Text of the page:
How do you maintain a company culture when you grow from a handful of employees to 250+ fully remote team members over the course of a few years? Can it survive through not only hyper-growth, but canceled in-person retreats and the stress of a global pandemic? We think so – and we have the employee feedback to back it up.
Once a month, a small group of ReCharge employees from all departments meet for an hour to talk about our company’s culture: what we’re doing well, what we could do better, and how to implement new ideas. We push these recommendations up to leadership, and we often help turn these ideas into new company policies or activities.
This initiative has been around in some way or another since the inception of ReCharge. We changed it from an informal “Culture Club” to our official title, “Culture Council” where we have a defined mission statement and take monthly meeting notes.
We asked Evangeline, one of the initial informal culture enthusiasts, to share a little bit about the early days when the Culture Council was born. She was drawn to ReCharge due to the emphasis on people, empathy and culture. Back then, you knew every single individual in the company personally, and probably knew the pets that dropped in on Zoom meetings by name.
The initiative grew naturally among coworkers who really cared about preserving and sustaining that level of trust between team members. As the company continued to grow, they realized that while that level of intimacy was no longer a given, new opportunities also arose – more robust benefits packages, as well as health and wellness initiatives, to name a couple. It became apparent that ultimately it is the employees who build a company culture, so the Culture Council was formed to ensure ReCharge was prioritizing their employees and their relationship to the company and its goals.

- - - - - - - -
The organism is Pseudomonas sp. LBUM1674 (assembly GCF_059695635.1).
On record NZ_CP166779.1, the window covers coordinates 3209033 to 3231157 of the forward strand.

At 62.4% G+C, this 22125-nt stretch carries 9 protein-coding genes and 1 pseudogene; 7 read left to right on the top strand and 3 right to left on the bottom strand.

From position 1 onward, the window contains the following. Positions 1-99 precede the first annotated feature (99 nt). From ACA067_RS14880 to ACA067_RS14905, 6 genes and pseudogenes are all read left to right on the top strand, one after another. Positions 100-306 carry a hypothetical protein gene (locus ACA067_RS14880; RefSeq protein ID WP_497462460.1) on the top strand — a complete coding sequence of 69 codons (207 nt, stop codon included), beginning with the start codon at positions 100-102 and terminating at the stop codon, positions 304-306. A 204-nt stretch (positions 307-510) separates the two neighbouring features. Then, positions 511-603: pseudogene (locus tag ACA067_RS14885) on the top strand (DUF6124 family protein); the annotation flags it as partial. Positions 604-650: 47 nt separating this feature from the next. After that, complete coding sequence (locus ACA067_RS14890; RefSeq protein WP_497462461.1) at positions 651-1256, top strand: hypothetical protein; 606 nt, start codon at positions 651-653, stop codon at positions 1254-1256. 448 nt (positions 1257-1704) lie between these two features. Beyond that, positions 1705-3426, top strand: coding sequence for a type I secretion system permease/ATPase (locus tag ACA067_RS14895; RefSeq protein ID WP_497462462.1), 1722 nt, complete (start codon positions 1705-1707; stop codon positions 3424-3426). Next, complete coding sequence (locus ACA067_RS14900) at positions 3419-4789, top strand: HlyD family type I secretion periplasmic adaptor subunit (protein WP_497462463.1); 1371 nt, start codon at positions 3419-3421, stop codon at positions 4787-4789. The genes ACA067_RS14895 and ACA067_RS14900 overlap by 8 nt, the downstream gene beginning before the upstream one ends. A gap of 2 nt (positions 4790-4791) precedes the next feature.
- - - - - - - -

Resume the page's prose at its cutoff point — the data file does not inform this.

In its current iteration, our group of 10 includes representatives from each department who really get how important culture is. We keep our ears to the ground to see how our teammates are doing, and after our meeting, we get busy working on and updating our teams on any new initiatives we’re rolling out.
Some of the initiatives that the culture council has pushed through have included:
- Pulse check surveys and ongoing feedback from the wider company.
- Weekly open check-in calls to see how everyone is doing.
- Virtual all-staff and departmental retreats.
- Women’s Empowerment Day, which is a yearly open event for anyone in the company to join, with special speakers, both internal to the company and external.
- Lightning talks where co-workers volunteer to talk about something they’re passionate about. Topics have included how to be an active listener, how to get the most out of your first 90 days at ReCharge, winemaking, jazz dance, and leadership.
- Using Kiva.org to help fund loans for entrepreneurs in underserved communities.
- Weekly on Thursdays, someone in the company volunteers to host Pub Trivia. The host creates the questions and fierce competition between departments ensues.
- Health and wellness initiatives, including a speaker who has given a talk on mental health and offered her services up to anyone who could use them (courtesy of ReCharge), virtual drop-in yoga classes, fitness challenges, and a stipend to help improve our physical health.
We also discuss ongoing topics such as this blog you’re reading now, our Instagram account @ReChargePayments, company swag and onboarding gifts for new hires, social Slack channels, and global holidays. We’re starting a new initiative this quarter where two members of the council will meet with new employees after they hit their 60-day mark and gather feedback on their feelings about ReCharge’s culture so we can continue to make improvements.
One thing we reference often at ReCharge is the Peter Drucker quote “culture eats strategy for breakfast” — our Culture Council strives to make sure that sentiment stays alive.